Literature Circles

Literature circles are a great way to read a book you want to read with your peers. It also allows for meaningful discussion and insight into the book that is not dominated by the teacher. On this page you will find all of the resources needed to be successful in your literature circles.
What Are Literature Circles?

In literature circles, small groups of students gather together to discuss a piece of literature in depth. The discussion is guided by students' response to what they have read. You may hear talk about events and characters in the book, the author's craft, or personal experiences related to the story. Literature circles provide a way for students to engage in critical thinking and reflection as they read, discuss, and respond to books. Collaboration is at the heart of this approach. Students reshape and add onto their understanding as they construct meaning with other readers. Finally, literature circles guide students to deeper understanding of what they read through structured discussion and extended written and artistic response.

Perhaps the easiest way to understand what literature circles are is to examine what they are not.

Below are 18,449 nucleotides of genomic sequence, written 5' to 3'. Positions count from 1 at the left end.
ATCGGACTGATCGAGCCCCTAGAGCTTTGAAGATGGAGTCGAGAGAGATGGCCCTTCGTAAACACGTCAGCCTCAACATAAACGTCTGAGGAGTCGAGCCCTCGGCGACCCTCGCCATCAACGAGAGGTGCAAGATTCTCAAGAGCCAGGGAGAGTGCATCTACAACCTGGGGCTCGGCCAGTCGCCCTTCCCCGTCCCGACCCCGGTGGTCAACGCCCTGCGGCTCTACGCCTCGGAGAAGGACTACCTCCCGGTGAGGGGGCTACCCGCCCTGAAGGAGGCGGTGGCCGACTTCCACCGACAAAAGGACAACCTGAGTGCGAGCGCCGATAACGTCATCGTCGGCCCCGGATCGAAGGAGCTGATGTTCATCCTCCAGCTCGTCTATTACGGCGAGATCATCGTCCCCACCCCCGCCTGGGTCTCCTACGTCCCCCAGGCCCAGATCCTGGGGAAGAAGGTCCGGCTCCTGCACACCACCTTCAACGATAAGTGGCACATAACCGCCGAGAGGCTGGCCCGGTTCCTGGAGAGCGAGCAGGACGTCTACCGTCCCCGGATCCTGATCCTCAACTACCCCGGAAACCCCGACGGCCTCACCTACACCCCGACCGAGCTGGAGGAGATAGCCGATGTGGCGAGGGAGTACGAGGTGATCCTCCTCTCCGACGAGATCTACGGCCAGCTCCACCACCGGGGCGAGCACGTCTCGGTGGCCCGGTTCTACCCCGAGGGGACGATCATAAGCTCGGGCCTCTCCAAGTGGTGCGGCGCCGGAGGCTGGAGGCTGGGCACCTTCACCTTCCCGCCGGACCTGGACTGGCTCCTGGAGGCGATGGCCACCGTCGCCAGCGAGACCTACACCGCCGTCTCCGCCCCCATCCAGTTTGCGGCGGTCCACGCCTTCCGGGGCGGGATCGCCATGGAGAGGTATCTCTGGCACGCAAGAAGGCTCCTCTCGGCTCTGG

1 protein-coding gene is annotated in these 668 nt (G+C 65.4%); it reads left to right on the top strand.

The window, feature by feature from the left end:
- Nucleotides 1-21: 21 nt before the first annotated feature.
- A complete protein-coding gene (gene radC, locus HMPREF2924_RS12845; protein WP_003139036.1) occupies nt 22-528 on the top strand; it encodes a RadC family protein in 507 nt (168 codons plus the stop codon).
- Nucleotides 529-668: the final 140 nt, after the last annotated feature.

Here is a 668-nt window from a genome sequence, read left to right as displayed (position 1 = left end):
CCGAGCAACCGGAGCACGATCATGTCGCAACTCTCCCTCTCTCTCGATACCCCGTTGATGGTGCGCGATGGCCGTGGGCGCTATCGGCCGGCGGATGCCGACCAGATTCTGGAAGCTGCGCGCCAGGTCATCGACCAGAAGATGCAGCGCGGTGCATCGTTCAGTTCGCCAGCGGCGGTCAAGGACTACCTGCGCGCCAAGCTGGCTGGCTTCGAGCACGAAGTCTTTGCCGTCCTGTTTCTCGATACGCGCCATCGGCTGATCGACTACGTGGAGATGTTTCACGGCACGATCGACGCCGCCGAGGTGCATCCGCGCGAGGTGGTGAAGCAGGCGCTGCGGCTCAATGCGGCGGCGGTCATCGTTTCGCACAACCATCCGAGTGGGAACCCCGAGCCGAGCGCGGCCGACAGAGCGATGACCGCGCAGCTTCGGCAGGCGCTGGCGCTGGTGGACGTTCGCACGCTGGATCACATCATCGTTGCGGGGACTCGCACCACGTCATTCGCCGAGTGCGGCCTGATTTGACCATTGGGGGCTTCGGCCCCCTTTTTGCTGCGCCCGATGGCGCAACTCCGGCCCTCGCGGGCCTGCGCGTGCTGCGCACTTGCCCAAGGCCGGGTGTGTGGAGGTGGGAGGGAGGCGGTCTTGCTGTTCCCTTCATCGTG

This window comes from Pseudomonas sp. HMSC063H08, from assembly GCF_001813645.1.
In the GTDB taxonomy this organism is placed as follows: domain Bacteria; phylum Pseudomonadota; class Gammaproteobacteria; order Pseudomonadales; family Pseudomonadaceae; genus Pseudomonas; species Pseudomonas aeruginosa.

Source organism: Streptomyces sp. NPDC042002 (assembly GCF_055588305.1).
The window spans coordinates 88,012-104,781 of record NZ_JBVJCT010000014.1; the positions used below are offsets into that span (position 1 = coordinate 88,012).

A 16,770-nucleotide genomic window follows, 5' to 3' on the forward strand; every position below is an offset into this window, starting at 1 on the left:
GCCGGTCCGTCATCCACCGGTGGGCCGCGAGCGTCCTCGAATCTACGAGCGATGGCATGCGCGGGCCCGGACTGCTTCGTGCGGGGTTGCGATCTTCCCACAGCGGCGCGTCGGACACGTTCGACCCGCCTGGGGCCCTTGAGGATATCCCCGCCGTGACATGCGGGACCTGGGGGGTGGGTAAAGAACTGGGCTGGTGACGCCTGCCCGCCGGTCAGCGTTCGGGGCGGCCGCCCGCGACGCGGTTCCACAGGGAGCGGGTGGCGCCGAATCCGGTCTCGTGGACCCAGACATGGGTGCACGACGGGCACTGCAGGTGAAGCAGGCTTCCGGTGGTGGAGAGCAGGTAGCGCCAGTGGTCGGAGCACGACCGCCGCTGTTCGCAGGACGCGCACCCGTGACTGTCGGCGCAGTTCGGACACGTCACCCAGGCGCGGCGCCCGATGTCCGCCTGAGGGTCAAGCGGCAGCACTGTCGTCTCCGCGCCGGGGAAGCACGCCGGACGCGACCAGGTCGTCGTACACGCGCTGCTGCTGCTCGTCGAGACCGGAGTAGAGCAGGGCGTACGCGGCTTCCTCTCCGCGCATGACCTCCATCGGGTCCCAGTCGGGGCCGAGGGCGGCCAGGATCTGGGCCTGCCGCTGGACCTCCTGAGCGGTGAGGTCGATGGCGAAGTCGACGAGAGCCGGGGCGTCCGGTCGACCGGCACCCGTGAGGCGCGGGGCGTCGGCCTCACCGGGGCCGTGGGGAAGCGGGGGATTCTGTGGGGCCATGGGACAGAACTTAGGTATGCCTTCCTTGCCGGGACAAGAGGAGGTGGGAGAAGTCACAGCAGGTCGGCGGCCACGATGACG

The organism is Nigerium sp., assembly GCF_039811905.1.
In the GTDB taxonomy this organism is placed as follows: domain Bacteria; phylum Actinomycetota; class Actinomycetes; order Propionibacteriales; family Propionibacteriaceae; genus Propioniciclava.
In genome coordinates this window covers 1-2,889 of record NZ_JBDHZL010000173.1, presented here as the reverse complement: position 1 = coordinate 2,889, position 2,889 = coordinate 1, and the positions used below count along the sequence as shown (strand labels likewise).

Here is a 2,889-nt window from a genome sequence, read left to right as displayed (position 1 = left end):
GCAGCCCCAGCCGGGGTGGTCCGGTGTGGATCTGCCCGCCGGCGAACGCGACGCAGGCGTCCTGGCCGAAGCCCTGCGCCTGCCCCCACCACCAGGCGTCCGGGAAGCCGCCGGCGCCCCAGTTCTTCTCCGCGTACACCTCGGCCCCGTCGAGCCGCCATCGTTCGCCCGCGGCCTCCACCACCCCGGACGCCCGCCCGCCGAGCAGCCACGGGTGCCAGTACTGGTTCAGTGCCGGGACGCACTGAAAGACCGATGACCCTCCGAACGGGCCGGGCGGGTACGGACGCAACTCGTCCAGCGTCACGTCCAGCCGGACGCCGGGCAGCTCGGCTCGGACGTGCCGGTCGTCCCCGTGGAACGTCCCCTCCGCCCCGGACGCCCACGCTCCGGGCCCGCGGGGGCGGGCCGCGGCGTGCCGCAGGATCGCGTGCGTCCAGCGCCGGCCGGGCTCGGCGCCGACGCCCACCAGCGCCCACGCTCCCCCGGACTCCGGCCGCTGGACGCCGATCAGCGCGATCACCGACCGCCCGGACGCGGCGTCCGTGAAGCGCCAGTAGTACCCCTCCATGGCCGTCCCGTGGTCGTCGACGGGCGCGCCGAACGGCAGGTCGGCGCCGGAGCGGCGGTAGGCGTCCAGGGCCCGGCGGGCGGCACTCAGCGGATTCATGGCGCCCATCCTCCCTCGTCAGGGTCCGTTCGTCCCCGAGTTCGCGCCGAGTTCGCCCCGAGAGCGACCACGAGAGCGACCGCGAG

From Getting Started with Literature Circles
by Katherine L. Schlick Noe & Nancy J. Johnson

© 1999 Christopher-Gordon Publishers, Inc.
Literature Circles are . . .

Reader response centered

Part of a balanced literacy program

Groups formed by book choice

Structured for student independence, responsibility, and ownership

Guided primarily by student insights and questions

Intended as a context in which to apply reading and writing skills

Flexible and fluid; never look the same twice
Literature Circles are not . . .

Teacher and text centered

The entire reading curriculum

Teacher-assigned groups formed solely by ability

Unstructured, uncontrolled "talk time" without accountability

Guided primarily by teacher- or curriculum-based questions

Intended as a place to do skills work

Tied to a prescriptive "recipe"

Book Choices

Below you will find the list of books that you will choose from in class. Make sure that it is a book you want to read and that the book is something your parents will approve of. It is always important to discuss what you are reading with your parents. They can help you decide if you are ready for some of the subject matter that is presented in these books.
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Lit Circle Jobs

Here you will find information that will help you know what to do when you prepare for lit circles. When your group figures out its schedule of jobs and readings, I may be able to post that on this page as well. You are free to check back at any time in order to make sure you are preparing for your meetings properly. The model jobs are based on the short story "Something by Tolstoi" by Tennessee Williams.
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